Blessed with Crests: Poetry Collections
Several novels in verse have been nominated by Heavy Medal readers so far, including, JAZZ OWLS, LIFEBOAT 12, THE POET X, and REBOUND, but I don’t believe we’ve had any mention so far of poetry collections. Here’s a quick roundup of several that might be worth considering.
Your discovery in China
created quite a stir.
Could dinosaurs be feathered?
They could. You were.
The proof is in the rocks,
those impressions that surround you.
I imagine they were tickled
the moment that they found you.
I like that forced pause of “They could. You were.” And the pun of “tickled” with the two possible meanings of “they.” And the way you get quite a bit of information in so few lines: Location, feathers on dinosaurs as a new idea, fossils. Illustrations carry some of the load here, and they’re excellent, but they serve mostly as visual examples of the animals, without relating directly to specific lines. Though in the shortest poem, the three-line “Dilophosaurus,” you really need the visual: “Blessed / with / crests!” This is my favorite poetry collection of the year so far, but I don’t know that it stands out the way some of the fiction, nonfiction, and graphic novels do for me.
FRIENDS AND FOES: POEMS ABOUT US ALL by Douglas Florian. Florian is writes for young kids who are just beginning to be able to appreciate poetry and wordplay. So it’s not fancy or tricky or subtle, but it’s right at the level for the intended audience.
We used to be friends.
But we drifted apart.
Don’t mesh anymore.
Don’t see heart-to-heart.
We used to be friends.
We drifted away.
Will we get back together?
Well, maybe someday.
This is a useful book, and a successful one, but I do think it would be a challenge to push it forward for Newbery consideration.
MARTIN RISING: REQUIEM FOR A KING by Andrea Davis Pinkney. (5 starred reviews) The author calls it a collection of “docu-poems” (116): 40 “vignettes” that capture the last few months of the life of Martin Luther King, Jr.
The weather is a recurring theme in many poems, accentuating the hopes and forebodings of those months. In “Roar!” (p 33-37), for example, the march of the garbage strikers in Memphis is tied to the changing of weather and the “March goes out like a lion” proverb, ending with:
These strong, quiet
and all who stand by them,
refuse to Roar.
Going out like lambs,
they are ignored.
No better pay.
No fair working conditions.
The poems are varied in form, length and tone. Day to day details (“Martin and Ralph each wear / a necktie. / Each knotted with a steady hand, / as only a gentleman can.” (84)) are mixed in with the big events and emotional moments. The climax of his final speech (68-79), the assassination (86-99), and the aftermath (100-107) are very powerful, while the final three poems provide some hope (110-115). Overall it’s an innovative and effective presentation of a familiar subject matter that hasn’t been explored in quite this way before.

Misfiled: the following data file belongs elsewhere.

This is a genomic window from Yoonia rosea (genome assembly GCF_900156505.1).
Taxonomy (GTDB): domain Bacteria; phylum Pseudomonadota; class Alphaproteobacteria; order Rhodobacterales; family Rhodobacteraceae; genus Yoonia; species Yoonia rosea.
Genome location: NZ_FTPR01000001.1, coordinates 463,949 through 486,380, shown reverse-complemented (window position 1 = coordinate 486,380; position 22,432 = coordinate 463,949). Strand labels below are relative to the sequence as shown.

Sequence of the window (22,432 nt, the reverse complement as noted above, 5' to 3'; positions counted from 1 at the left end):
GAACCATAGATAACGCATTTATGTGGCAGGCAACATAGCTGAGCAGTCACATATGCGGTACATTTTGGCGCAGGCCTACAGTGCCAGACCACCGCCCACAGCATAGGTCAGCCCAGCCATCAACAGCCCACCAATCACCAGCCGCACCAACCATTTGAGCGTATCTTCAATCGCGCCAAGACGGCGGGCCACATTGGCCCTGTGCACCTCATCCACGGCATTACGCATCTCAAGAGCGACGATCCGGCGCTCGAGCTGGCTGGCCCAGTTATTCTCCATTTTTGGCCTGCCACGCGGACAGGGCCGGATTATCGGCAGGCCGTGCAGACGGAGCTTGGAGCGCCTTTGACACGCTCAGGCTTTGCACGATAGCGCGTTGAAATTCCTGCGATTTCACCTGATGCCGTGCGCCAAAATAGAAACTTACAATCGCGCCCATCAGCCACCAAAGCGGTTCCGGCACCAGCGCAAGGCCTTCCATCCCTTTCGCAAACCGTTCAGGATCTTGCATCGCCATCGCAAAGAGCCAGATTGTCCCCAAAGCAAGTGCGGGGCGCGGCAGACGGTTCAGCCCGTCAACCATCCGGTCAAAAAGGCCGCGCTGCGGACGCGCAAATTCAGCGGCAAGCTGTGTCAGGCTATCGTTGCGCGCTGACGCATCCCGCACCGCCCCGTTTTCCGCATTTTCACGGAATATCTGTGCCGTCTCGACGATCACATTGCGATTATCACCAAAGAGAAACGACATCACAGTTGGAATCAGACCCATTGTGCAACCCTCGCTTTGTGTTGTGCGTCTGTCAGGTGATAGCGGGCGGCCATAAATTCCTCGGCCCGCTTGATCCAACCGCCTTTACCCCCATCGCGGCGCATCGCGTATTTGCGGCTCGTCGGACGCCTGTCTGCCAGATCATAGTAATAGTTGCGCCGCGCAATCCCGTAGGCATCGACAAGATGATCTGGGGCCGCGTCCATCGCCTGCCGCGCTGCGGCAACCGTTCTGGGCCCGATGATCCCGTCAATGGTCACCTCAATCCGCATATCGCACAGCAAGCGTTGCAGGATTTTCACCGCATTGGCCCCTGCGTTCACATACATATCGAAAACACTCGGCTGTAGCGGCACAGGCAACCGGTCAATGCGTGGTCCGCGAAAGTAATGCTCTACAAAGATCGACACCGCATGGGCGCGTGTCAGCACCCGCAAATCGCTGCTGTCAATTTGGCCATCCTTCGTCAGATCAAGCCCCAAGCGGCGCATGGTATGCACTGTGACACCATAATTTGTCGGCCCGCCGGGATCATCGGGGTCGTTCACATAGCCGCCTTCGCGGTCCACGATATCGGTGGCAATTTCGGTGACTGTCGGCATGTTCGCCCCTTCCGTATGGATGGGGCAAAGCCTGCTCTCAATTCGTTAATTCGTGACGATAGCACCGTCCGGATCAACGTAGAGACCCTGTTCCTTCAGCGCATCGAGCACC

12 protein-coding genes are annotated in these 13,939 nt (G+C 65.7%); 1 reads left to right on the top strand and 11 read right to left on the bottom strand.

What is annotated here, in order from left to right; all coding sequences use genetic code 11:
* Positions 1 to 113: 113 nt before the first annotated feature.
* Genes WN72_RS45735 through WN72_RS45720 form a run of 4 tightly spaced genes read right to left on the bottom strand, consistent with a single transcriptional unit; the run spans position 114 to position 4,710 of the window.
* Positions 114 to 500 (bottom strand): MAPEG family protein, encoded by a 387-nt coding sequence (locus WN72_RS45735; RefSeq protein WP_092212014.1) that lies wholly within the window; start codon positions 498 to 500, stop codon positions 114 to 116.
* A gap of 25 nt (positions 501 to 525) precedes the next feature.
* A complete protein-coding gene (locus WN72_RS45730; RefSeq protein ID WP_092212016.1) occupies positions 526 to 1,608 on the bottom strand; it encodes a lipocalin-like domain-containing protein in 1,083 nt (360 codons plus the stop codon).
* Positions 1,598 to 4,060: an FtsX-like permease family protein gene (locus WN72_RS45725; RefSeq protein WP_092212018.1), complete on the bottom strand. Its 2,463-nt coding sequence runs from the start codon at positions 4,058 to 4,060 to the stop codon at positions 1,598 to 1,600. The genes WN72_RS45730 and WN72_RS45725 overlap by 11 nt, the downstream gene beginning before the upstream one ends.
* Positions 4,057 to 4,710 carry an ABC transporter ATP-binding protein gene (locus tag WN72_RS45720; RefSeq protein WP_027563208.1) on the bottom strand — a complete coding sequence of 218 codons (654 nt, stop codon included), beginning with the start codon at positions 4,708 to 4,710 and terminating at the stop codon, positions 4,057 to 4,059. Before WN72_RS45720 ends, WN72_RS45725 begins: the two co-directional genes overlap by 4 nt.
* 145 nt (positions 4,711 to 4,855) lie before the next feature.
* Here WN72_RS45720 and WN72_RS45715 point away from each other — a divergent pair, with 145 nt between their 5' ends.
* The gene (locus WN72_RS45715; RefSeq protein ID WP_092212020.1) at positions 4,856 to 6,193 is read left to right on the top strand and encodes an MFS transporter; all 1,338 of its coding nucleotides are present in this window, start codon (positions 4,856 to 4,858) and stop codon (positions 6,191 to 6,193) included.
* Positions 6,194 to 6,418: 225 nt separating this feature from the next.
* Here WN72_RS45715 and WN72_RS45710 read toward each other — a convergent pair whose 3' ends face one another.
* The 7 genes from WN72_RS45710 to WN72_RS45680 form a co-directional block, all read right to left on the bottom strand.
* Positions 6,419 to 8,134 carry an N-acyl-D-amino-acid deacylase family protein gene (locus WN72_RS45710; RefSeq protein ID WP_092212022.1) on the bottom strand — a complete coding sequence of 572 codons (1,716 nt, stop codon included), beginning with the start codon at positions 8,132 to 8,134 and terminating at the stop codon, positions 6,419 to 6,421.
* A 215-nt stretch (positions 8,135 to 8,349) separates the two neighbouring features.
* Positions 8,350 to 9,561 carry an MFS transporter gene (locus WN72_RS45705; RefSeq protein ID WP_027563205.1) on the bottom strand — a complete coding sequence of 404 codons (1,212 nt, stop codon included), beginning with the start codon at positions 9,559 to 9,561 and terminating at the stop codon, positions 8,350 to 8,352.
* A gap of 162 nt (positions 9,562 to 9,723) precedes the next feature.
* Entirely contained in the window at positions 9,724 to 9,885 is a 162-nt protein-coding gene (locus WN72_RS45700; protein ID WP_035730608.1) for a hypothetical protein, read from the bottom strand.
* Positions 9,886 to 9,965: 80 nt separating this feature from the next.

Each of the sixteen poems in this collection celebrates a holiday, each of which is a new year’s celebration from a different country. Nimble, informative poems introduce each celebration. Readers who may not know anything about a holiday still get intriguing details and the spirit of the occasion through the language. Here’s a bit from “Washing the Bad Away” (Songkran from Thailand in April)
Time to pour into the street
with buckets, bottles, water guns,
to splash everyone in sight,
to be sprayed by elephants,
the people we meet,
to start the new year right
with a gigantic water fight.
Five small-print pages of back matter provide background for each celebration. That’s where we learn the reasons behind the water activities on Songkran. In many cases I picture the reader reading the poem, then the informational passage, then returning to the poem for a second read. Though very different in the details, this book works in a similar way to EARTH VERSE (below), where the poems are strong on their own, with prose passages in the back that add depth and context that many readers will need.
EARTH VERSE: HAIKU FROM THE GROUND UP by Sally M. Walker. A collection of 29 haiku that also convey information through verse. The short, allusive form is a surprisingly good fit for the survey of earth science. A tsunami is a “sea floor tug of war,” a volcano has an “igneous tantrum,” and here’s a look at streams, rivers, and their relative speeds:
mountain stream rushes,
ancient river meanders –
hare and tortoise race
Following the poems, nine pages provide more tangible background on the general topics. These are concise and informative, sometimes elaborating on terms from the haiku that readers might not know, like “pahoehoe” lava and what “calve” means in relation to glaciers.
I’d be tempted to nominate one of these in December if only to make sure there’s at least one poetry collection on the table. Likely the Pinkney, which I’d guess could get more support than the Elliott. Should any of these be in the conversation? Or any other 2018 poetry collections?
Filed under: Book Discussion
About Steven Engelfried
Steven Engelfried was the Library Services Manager at the Wilsonville Public Library in Oregon until he retired in 2022 after 35 years as a full-time librarian. He served on the 2010 Newbery committee, chaired the 2013 Newbery Committee, and also served on the 2002 Caldecott committee. You can reach him at firstname.lastname@example.org.
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